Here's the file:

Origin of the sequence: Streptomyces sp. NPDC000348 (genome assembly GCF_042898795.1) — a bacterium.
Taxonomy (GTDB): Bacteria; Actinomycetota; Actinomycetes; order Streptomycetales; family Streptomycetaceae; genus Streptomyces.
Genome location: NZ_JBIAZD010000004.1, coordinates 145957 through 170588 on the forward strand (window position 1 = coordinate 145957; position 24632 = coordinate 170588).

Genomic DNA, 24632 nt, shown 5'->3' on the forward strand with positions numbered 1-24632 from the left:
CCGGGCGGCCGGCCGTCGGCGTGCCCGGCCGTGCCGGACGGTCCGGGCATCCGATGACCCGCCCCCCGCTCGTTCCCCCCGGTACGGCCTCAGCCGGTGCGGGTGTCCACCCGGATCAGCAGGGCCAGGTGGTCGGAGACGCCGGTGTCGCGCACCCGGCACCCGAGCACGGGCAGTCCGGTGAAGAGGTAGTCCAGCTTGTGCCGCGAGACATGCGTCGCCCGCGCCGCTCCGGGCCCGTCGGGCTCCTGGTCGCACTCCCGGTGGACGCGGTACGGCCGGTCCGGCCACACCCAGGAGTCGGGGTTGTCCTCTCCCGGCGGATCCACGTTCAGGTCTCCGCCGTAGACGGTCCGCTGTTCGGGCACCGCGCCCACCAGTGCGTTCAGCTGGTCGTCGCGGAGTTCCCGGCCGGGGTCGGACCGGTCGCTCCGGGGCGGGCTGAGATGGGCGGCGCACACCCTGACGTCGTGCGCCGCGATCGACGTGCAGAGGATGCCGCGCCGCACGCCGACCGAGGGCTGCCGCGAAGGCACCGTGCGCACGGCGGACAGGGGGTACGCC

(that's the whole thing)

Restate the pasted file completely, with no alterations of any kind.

Origin of the sequence: Streptomyces sp. NPDC000348 (genome assembly GCF_042898795.1) — a bacterium.
Taxonomy (GTDB): Bacteria; Actinomycetota; Actinomycetes; order Streptomycetales; family Streptomycetaceae; genus Streptomyces.
Genome location: NZ_JBIAZD010000004.1, coordinates 145957 through 170588 on the forward strand (window position 1 = coordinate 145957; position 24632 = coordinate 170588).

Genomic DNA, 24632 nt, shown 5'->3' on the forward strand with positions numbered 1-24632 from the left:
CCGGGCGGCCGGCCGTCGGCGTGCCCGGCCGTGCCGGACGGTCCGGGCATCCGATGACCCGCCCCCCGCTCGTTCCCCCCGGTACGGCCTCAGCCGGTGCGGGTGTCCACCCGGATCAGCAGGGCCAGGTGGTCGGAGACGCCGGTGTCGCGCACCCGGCACCCGAGCACGGGCAGTCCGGTGAAGAGGTAGTCCAGCTTGTGCCGCGAGACATGCGTCGCCCGCGCCGCTCCGGGCCCGTCGGGCTCCTGGTCGCACTCCCGGTGGACGCGGTACGGCCGGTCCGGCCACACCCAGGAGTCGGGGTTGTCCTCTCCCGGCGGATCCACGTTCAGGTCTCCGCCGTAGACGGTCCGCTGTTCGGGCACCGCGCCCACCAGTGCGTTCAGCTGGTCGTCGCGGAGTTCCCGGCCGGGGTCGGACCGGTCGCTCCGGGGCGGGCTGAGATGGGCGGCGCACACCCTGACGTCGTGCGCCGCGATCGACGTGCAGAGGATGCCGCGCCGCACGCCGACCGAGGGCTGCCGCGAAGGCACCGTGCGCACGGCGGACAGGGGGTACGCC